ED: A-. There are few things done better than a good “women’s” film, and this excellent comedy-drama-romance of a close knit group of six Southern women of varying ages in a small Louisiana town fits the bill perfectly. We view the ongoing relationship between the six women who frequent the same beauty parlor as the film alternates between humorous, everyday happenings that bring out good-natured quips and the seriousness and heartache that accompany life's unexpected tragedies. The casting is superb and the film a peerless example of ensemble acting, with Sally Field (M'Lynn), a mother still worried over her very grown up daughter; Julia Roberts (Shelby), a young woman who feels that having a baby is worth risking everything; Dolly Parton (Truvy), the married but lonely beautician who lights up when her shop is full of customers; Olympia Dukakis (Clairee), the gossipy widow and town bigwig; Daryl Hannah (Annelle), a young woman with a mysterious past who gets a job at the parlor working for Truvy; and Shirley MacLaine (Ouiser), a cantankerous older spinster who carries her dog around and exchanges barbs with M’Lynn’s husband, Drum (Tom Skerrit). Although the plot is extremely manipulative and somewhat predictable, the impeccable writing sees everything through to a satisfying conclusion. And pay close attention for the score of Georges Delerue, which gets the viewer through some of the slower spots.

DAVID: C-. I guess it's nice to see Ed's feminine side. But that's probably the best part of this overacted, overscripted faux sensitive movie that seems to never end. Its goal is to make you laugh and then to make you cry – and it doesn't care how manufactured it has to get to make viewers feel those emotions. Steel Magnolias boasts an impressive ensemble cast, but the script is so contrived that it leaves the actresses playing stereotypes rather than real people. The film is about a half-dozen women in the South who spend their days at a hair salon owned by the kindly Truvy (Dolly Parton), who's in a loveless marriage. Clairee (Olympia Dukakis) is the town gossip – though they all love gossip – while Annelle (Daryl Hannah) is the new girl at the salon trying to start over, Ouiser (Shirley MacLaine) is the town's rich bitch, M'Lynn (Sally Field) is the protective mother to Shelby (Julia Roberts), the martyred pretty young thing who dies a tragic and prolonged death. Field gets her monologue yelling at God at Shelby's gravesite. I don't care about any of the characters and except for the dying Shelby, there's little in the way of a story. Among the Hollywood heavyweights, country singer Parton easily gives the best performance. And what's with all the strange first names?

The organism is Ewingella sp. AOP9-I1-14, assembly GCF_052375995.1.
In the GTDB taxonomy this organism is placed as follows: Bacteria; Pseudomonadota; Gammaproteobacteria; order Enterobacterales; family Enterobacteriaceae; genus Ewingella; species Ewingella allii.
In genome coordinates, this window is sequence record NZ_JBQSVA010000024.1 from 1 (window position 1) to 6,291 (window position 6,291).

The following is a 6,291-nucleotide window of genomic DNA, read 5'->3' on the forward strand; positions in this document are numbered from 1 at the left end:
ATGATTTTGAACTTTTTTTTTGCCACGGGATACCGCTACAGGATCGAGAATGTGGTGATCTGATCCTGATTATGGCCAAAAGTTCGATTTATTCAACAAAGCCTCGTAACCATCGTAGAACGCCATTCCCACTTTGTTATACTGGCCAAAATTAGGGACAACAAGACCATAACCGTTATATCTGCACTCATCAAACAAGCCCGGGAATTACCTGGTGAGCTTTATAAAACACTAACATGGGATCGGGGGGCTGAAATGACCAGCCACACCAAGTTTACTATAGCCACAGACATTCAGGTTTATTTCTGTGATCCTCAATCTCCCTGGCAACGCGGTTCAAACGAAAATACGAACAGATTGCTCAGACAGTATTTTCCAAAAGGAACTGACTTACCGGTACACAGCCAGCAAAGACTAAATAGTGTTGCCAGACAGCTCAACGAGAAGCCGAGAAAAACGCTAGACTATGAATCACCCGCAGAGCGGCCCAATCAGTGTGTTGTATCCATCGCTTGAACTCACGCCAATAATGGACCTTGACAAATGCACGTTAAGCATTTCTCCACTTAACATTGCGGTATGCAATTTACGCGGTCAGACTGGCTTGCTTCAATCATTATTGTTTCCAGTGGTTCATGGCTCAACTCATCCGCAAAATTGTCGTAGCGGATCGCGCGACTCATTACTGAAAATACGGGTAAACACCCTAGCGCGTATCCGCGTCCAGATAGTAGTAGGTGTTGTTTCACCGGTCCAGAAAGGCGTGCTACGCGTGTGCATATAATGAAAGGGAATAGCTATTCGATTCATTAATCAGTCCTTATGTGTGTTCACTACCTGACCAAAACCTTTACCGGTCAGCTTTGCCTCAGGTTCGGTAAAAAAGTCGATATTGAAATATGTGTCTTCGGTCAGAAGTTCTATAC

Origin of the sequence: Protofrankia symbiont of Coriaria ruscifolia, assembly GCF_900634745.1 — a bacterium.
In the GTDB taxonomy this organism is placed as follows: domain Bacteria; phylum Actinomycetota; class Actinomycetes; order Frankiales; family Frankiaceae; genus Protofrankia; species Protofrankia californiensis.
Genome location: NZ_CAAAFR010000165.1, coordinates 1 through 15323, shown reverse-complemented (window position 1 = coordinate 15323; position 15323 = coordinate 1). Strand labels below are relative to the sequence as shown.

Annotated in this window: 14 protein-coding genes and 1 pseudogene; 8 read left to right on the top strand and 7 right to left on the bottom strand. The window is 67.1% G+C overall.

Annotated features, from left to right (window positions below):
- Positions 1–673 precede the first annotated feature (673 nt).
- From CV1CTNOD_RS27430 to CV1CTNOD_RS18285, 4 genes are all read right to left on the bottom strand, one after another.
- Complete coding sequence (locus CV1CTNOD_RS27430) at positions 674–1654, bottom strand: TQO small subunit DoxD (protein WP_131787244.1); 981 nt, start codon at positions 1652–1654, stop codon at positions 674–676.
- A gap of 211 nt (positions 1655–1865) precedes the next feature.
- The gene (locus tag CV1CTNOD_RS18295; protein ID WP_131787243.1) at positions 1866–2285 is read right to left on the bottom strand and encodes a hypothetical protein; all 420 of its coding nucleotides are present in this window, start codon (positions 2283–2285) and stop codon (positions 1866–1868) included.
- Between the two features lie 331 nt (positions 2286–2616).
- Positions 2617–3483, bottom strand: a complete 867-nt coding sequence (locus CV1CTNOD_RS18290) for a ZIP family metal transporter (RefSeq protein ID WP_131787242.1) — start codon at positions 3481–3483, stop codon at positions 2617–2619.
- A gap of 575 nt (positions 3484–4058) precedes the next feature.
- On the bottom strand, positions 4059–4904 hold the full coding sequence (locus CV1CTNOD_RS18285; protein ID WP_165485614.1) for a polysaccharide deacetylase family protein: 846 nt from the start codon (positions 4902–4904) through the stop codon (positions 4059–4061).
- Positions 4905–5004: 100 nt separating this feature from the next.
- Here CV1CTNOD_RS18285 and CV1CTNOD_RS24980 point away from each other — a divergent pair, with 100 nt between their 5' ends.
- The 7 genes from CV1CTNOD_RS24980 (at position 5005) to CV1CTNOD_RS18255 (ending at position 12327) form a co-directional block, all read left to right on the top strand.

Schedule Subject to Change (All Times Eastern)

February 8

7:00 am – MISTER ROBERTS (WB, 1955): Henry Fonda, James Cagney, & Jack Lemmon. An officer aboard a supply ship tries to transfer to a fighting ship. B+

9:30 am – A MIDSUMMER’S NIGHT DREAM (WB, 1935): James Cagney, Joe E. Brown, & Mickey Rooney. Director Max Reinhardt’s staging of the Shakespeare play. Cagney (Bottom) and Rooney (Puck) are excellent. B-

11:45 am – I DREAM TOO MUCH (RKO, 1935): Lily Pons, Henry Fonda. A composer sets the stage for discord when he pushes his wife into a singing career. C+

1:30 pm THAT GIRL FROM PARIS (RKO, 1937): Lily Pons, Jack Oakie. A French opera star in hiding hooks up with a swing band. C

3:30 pm – FLYING DOWN TO RIO (RKO, 1933): Dolores Del Rio, Fred Astaire, & Ginger Rogers. Astaire and Rogers enliven this otherwise ordinary story of a bandleader who finds love and success in Brazil. B-

8:00 pm – BABY DOLL (WB, 1956): Karl Malden, Carroll Baker, & Eli Wallach. A child bride holds her husband at bay while flirting with a sexy Italian farmer. B-

10:00 pm – PATTON (Fox, 1970): George C. Scott, Karl Malden. Scott won an Academy Award for his portrayal of the acerbic military genius. A+

1:00 am – THE HUSTLER (Fox, 1961): Paul Newman, Jackie Gleason, & Piper Laurie. A pool shark falls into the clutches of a crooked gambler. A-

3:30 am – THE GRADUATE (Embassy, 1967): Dustin Hoffman, Anne Bancroft, & Katharine Ross. A recent college graduate has an affair with his neighbor’s wife, and later falls for her daughter. A-

February 9

7:15 am – ALL THE BROTHERS WERE VALIANT (MGM, 1953): Robert Taylor, Stewart Granger, & Ann Blyth. Taylor and Granger are two whaling brothers both in love with the same woman (Blyth). C

9:00 am – MEET JOHN DOE (Columbia, 1941): Gary Cooper, Barbara Stanwyck. A reporter’s fraudulent story makes a tramp into a national political hero and a pawn of big business. A-

11:15 am – THE HANGING TREE (WB, 1959): Gary Cooper, Maria Schell, & Karl Malden. An enigmatic doctor (Cooper) tries to control the lives of those he saves. B+